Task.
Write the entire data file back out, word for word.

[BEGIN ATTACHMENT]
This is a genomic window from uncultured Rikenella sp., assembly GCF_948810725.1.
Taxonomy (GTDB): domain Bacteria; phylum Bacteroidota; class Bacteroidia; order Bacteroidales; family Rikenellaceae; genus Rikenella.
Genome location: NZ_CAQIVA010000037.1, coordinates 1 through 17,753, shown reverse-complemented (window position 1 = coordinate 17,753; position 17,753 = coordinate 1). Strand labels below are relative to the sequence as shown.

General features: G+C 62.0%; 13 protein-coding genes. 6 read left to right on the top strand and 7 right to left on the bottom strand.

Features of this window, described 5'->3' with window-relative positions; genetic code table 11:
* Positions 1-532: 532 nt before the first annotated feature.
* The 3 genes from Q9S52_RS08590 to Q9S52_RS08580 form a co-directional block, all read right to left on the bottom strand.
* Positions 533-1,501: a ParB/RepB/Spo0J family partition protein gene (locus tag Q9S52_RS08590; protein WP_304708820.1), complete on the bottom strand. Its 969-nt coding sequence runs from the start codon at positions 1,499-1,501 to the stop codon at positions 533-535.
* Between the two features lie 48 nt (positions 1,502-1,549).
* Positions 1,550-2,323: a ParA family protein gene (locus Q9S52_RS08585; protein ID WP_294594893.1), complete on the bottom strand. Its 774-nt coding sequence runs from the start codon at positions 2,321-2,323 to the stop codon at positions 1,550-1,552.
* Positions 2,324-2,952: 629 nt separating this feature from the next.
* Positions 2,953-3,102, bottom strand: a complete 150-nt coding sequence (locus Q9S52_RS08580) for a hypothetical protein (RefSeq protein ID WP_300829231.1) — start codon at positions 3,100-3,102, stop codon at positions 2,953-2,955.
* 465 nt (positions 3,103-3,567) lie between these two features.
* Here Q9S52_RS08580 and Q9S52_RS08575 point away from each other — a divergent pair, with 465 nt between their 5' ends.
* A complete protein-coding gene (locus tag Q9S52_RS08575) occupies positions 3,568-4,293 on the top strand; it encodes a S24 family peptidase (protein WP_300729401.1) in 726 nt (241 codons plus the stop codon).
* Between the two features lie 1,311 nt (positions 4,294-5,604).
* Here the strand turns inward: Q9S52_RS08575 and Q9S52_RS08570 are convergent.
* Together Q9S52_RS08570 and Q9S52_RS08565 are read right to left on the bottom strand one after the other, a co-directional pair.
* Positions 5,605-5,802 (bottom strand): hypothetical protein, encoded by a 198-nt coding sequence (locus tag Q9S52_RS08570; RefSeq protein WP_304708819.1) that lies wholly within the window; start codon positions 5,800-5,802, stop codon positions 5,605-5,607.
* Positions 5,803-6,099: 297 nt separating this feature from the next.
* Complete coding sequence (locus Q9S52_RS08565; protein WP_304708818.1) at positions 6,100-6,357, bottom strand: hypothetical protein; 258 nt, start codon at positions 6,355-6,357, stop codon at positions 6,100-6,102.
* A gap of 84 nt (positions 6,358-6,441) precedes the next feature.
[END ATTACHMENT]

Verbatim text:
This is a genomic window from uncultured Rikenella sp., assembly GCF_948810725.1.
Taxonomy (GTDB): domain Bacteria; phylum Bacteroidota; class Bacteroidia; order Bacteroidales; family Rikenellaceae; genus Rikenella.
Genome location: NZ_CAQIVA010000037.1, coordinates 1 through 17,753, shown reverse-complemented (window position 1 = coordinate 17,753; position 17,753 = coordinate 1). Strand labels below are relative to the sequence as shown.

General features: G+C 62.0%; 13 protein-coding genes. 6 read left to right on the top strand and 7 right to left on the bottom strand.

Features of this window, described 5'->3' with window-relative positions; genetic code table 11:
* Positions 1-532: 532 nt before the first annotated feature.
* The 3 genes from Q9S52_RS08590 to Q9S52_RS08580 form a co-directional block, all read right to left on the bottom strand.
* Positions 533-1,501: a ParB/RepB/Spo0J family partition protein gene (locus tag Q9S52_RS08590; protein WP_304708820.1), complete on the bottom strand. Its 969-nt coding sequence runs from the start codon at positions 1,499-1,501 to the stop codon at positions 533-535.
* Between the two features lie 48 nt (positions 1,502-1,549).
* Positions 1,550-2,323: a ParA family protein gene (locus Q9S52_RS08585; protein ID WP_294594893.1), complete on the bottom strand. Its 774-nt coding sequence runs from the start codon at positions 2,321-2,323 to the stop codon at positions 1,550-1,552.
* Positions 2,324-2,952: 629 nt separating this feature from the next.
* Positions 2,953-3,102, bottom strand: a complete 150-nt coding sequence (locus Q9S52_RS08580) for a hypothetical protein (RefSeq protein ID WP_300829231.1) — start codon at positions 3,100-3,102, stop codon at positions 2,953-2,955.
* 465 nt (positions 3,103-3,567) lie between these two features.
* Here Q9S52_RS08580 and Q9S52_RS08575 point away from each other — a divergent pair, with 465 nt between their 5' ends.
* A complete protein-coding gene (locus tag Q9S52_RS08575) occupies positions 3,568-4,293 on the top strand; it encodes a S24 family peptidase (protein WP_300729401.1) in 726 nt (241 codons plus the stop codon).
* Between the two features lie 1,311 nt (positions 4,294-5,604).
* Here the strand turns inward: Q9S52_RS08575 and Q9S52_RS08570 are convergent.
* Together Q9S52_RS08570 and Q9S52_RS08565 are read right to left on the bottom strand one after the other, a co-directional pair.
* Positions 5,605-5,802 (bottom strand): hypothetical protein, encoded by a 198-nt coding sequence (locus tag Q9S52_RS08570; RefSeq protein WP_304708819.1) that lies wholly within the window; start codon positions 5,800-5,802, stop codon positions 5,605-5,607.
* Positions 5,803-6,099: 297 nt separating this feature from the next.
* Complete coding sequence (locus Q9S52_RS08565; protein WP_304708818.1) at positions 6,100-6,357, bottom strand: hypothetical protein; 258 nt, start codon at positions 6,355-6,357, stop codon at positions 6,100-6,102.
* A gap of 84 nt (positions 6,358-6,441) precedes the next feature.